“If Wine Could Tell A Story”

Plautus, Truculentus 829-833

“This is no good. You are blaming the silent who cannot speak.
If wine could tell a story it would defend itself.
Wine doesn’t control men—men usually control wine!
Well, that’s how it is when men are fit for anything—certain fools
When they drink a little or not at all remain fools by nature.”

non placet: in mutum culpam confers quit loqui.
nam uinum si fabulari possit se defenderet.
non uinum moderari, sed uiri uino solent,
qui quidem probi sunt; uerum qui improbust si quasi Bibit
siue adeo caret temeto, tamen ab ingenio improbust.

 

Image result for Ancient Roman Drinking

“If Wine Could Tell A Story”

Plautus, Truculentus 829-833

“This is no good. You are blaming the silent who cannot speak.
If wine could tell a story it would defend itself.
Wine doesn’t control men—men usually control wine!
Well, that’s how it is when men are fit for anything—certain fools
When they drink a little or not at all remain fools by nature.”

non placet: in mutum culpam confers quit loqui.
nam uinum si fabulari possit se defenderet.
non uinum moderari, sed uiri uino solent,
qui quidem probi sunt; uerum qui improbust si quasi Bibit
siue adeo caret temeto, tamen ab ingenio improbust.

 

Image result for Ancient Roman Drinking

Working, Sleeping, Coming Back: Some Plautine Fragments

Plautus, Addictus

“I really prefer work more than sleeping…”

opus facere nimio quam dormire mauolo:

 

Boeotia, fr 1

“I hope the gods destroy the guy who invented hours”

par ut illum di perdant, primus qui horas repperit

 

Commorientes

“I’d jump headfirst into a well…”

saliam in puteum praecipes

 

Frivolaria, fr. 6

“You should do what you do eagerly, not by force!”

naue agere oportet quod agas, non ductarier.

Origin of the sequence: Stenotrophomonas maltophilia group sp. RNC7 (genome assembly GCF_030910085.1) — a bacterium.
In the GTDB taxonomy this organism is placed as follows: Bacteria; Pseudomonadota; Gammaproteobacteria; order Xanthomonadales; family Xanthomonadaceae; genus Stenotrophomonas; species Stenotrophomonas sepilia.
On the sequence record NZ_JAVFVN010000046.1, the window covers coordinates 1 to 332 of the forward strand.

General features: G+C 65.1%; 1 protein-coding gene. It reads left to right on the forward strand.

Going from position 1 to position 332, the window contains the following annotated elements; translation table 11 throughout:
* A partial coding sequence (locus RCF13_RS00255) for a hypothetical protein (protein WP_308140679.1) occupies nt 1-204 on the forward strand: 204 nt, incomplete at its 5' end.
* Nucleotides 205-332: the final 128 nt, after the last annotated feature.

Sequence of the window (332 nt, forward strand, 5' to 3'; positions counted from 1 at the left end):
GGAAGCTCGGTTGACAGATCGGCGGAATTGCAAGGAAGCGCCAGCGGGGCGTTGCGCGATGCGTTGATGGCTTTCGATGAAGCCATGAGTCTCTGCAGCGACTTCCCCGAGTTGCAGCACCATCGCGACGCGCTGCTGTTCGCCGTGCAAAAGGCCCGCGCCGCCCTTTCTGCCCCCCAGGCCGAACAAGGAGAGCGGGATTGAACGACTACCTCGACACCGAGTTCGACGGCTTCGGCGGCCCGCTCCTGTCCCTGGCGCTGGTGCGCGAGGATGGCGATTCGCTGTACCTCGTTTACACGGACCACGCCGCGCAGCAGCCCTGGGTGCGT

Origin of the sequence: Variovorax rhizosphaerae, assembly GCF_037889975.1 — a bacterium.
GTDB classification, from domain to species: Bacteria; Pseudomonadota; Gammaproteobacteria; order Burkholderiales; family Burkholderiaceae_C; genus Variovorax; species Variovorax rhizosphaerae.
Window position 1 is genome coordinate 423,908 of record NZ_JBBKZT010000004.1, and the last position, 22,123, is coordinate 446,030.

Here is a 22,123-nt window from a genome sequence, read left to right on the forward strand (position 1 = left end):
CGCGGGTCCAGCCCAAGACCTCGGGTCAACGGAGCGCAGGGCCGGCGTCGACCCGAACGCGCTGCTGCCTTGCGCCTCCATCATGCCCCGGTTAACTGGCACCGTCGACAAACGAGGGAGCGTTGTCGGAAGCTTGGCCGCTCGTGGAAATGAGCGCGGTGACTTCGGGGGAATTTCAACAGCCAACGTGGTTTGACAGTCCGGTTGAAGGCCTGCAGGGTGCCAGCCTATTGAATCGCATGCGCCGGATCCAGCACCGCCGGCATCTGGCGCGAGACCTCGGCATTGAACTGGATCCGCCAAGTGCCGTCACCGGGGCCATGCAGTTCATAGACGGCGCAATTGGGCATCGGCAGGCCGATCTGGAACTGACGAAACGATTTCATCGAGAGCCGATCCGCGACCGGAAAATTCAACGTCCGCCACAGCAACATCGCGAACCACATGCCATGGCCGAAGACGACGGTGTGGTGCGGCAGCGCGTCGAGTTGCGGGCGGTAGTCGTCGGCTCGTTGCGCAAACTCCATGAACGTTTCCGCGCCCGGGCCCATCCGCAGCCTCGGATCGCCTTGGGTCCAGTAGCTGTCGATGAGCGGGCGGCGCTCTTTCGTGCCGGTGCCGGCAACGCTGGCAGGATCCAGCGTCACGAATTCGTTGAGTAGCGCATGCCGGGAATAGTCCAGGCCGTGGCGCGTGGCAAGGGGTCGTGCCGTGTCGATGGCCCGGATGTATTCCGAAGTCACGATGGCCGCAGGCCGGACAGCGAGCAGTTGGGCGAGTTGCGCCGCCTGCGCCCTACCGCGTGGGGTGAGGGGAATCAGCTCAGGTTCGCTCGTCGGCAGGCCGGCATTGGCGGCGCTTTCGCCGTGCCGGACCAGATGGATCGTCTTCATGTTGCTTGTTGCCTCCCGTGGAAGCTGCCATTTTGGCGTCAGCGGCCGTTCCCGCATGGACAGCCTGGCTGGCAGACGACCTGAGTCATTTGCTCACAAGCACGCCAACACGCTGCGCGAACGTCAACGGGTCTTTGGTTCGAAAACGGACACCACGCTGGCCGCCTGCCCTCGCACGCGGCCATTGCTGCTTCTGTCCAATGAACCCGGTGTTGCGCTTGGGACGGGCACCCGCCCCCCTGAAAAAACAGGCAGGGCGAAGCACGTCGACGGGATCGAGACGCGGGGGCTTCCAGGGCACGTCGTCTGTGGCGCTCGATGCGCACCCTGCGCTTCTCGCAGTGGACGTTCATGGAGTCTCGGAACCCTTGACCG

Uncertain

Fr. 12

“Despite his age and gray hair, he’s a fool”

stultus est aduorsum aetatem et capitis canitudinem.

 

Fr. 42

“Why are you muttering and torturing yourself?”

quid murmurillas tecum et te discrucias?

 

fr. 47

“Be my enemy until I come back”

 inimicus esto, donicum ego reuenero

Image result for Ancient Roman Comedy

 

“If Wine Could Tell A Story”

Plautus, Truculentus 829-833

“This is no good. You are blaming the silent who cannot speak.
If wine could tell a story it would defend itself.
Wine doesn’t control men—men usually control wine!
Well, that’s how it is when men are fit for anything—certain fools
When they drink a little or not at all remain fools by nature.”

Callicles

non placet: in mutum culpam confers quit loqui.
nam uinum si fabulari possit se defenderet.
non uinum moderari, sed uiri uino solent,
qui quidem probi sunt; uerum qui improbust si quasi Bibit
siue adeo caret temeto, tamen ab ingenio improbust.

 

Image result for Ancient Roman Drinking

“What good are words?” Comic Cures for Hangovers

A few Plautine passages on hangovers (Latin: crapula, from Grk. Kraipalê)

Plautus, Rudens 585-590

“But why am I standing here, a sweating fool?
Maybe I should leave here for Venus’ temple to sleep off this hangover